Sunday, 22 January 2017

10 Things That Should Never Go In the Fridge

After spending time in the grocery store, your sole goal when you get home is to get everything away as quickly as possible. You throw the pantry stuff in the pantry and cold stuff in the fridge and call it a day. But really what you are doing is creating an extra trip to the store a lot sooner than you’d like to go. 
Believe it or not, you could be putting grocery items in your fridge incorrectly. All foods have unique molecular compositions. Some are full of starch and others gluten, and each food reacts differently to its environment. And while we see our refrigerator as a cold preservation box, it wasn’t designed to keep every food item fresh. 
A refrigerator causes the molecular structure of certain foods to alter for two main reasons. The first is obvious: the extreme cold temperature. In the case of foods with starch and gluten (like bread), this sends food into a “retrogradation,” the process of starches converting and hardening into a stale state due to the cold. The other major factor is moisture, which not only changes the flavor of certain foods (such as tomatoes), but can also cause them to grow mold more quickly and change their natural consistency, rendering them useless.
To help you make sure that you save your food from an untimely death, we pulled together a list of grocery items that don’t belong in your fridge, no matter how cold you think they should be!
Because of bread’s unique molecular composition of starch and gluten, putting bread in the fridge will cause it to get stale six times faster. When bread bakes, its chemical composition automatically begins changing, the heat allowing the molecules in the dough to expand and form fluffy bread. As soon as it begins the cooling process, these molecules begin crystallizing and slowly revert back to a hardened state. Putting it in the fridge accelerates this process and makes it dry out.
It may seem strange, but tomatoes belong on your countertop to be enjoyed at peak ripeness. Because they are such delicate fruits, their thin cell wall membranes get damaged at the cold temperature and affect taste.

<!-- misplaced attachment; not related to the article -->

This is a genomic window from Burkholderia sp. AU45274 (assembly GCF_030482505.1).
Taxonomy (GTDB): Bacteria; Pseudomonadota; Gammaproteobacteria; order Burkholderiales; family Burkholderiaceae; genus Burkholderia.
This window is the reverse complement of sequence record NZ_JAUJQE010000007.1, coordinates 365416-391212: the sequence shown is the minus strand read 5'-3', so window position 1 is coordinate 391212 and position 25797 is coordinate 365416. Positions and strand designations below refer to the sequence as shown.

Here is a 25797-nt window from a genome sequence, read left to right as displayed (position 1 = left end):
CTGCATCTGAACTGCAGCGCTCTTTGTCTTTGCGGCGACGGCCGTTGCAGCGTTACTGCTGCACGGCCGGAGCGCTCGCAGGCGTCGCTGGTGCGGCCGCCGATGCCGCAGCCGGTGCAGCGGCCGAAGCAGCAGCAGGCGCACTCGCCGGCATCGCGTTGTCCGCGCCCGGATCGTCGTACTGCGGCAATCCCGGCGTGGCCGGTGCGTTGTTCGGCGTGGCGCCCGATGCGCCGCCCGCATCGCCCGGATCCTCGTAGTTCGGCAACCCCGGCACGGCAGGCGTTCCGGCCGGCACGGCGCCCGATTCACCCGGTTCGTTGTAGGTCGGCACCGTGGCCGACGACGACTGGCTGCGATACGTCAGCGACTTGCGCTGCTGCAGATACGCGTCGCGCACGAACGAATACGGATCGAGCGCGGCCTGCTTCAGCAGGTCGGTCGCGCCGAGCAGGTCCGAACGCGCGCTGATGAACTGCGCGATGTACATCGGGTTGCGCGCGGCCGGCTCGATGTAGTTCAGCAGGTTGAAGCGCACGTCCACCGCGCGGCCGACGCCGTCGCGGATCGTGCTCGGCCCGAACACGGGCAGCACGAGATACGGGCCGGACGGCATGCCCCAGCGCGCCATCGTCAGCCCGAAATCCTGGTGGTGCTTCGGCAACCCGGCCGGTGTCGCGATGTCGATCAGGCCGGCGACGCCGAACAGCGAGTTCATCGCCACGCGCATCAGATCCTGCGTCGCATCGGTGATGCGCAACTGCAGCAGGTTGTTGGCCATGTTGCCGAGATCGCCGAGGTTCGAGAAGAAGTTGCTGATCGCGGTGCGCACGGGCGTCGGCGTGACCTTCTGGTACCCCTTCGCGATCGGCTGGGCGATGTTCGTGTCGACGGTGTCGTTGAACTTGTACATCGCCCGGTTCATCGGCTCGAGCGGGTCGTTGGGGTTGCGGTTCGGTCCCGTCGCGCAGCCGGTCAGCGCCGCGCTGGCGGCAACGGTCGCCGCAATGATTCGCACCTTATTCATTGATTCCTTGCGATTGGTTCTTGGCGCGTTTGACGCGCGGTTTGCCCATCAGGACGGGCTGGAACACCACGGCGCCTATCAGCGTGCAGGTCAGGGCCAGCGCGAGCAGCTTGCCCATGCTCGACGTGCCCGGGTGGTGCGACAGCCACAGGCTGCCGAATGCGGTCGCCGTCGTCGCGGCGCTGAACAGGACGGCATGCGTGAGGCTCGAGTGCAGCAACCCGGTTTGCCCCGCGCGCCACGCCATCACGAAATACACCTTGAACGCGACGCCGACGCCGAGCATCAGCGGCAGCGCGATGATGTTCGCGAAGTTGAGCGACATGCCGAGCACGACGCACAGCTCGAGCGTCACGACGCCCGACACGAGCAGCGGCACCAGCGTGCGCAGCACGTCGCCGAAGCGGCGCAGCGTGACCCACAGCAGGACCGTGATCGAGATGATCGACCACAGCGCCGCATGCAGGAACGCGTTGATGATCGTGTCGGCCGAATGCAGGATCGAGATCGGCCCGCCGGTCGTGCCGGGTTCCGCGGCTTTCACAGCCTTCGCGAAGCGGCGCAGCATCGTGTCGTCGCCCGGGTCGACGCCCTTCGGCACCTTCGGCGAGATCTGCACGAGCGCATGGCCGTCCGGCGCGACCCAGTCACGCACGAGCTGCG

Keeping potatoes in the fridge will not only cause them to sprout, it will cause them to convert their starch to sugar, altering their flavor and shelf life. 

Due to their thin skin, onions do not have a lot of protection against the elements. The moisture from the cold in the refrigerator will make onions mushy and grow mold.  

Hot Sauce
Your hot sauce can live in your pantry for up to three years! Plus, it tastes better at room temperature, since the cold dulls the zesty zing of hot sauce. 

In the fridge, garlic will begin to sprout. It can become rubbery and doesn’t retain that potent flavor. Store it a dry place so it lasts longer.

Your honey will stay sweet if you keep it in your cabinets in a closed container. Moisture in the refrigerator will cause the quality to change in your honey and crystallization will eventually render the honey un-squeezable.  

If you want your coffee to actually wake you up in the morning, keep it out of the fridge! Excessive heat, light, air, and most importantly, moisture, will cause the coffee to deteriorate. The National Coffee Association recommends that coffee drinkers invest in an airtight canister to keep their grounds fresh. 

In the fridge, basil leaves will turn super black and slimy. To keep them fresh for up to a week or more, trim the stems and place in a mason jar full of water with a plastic bag over the leaves.

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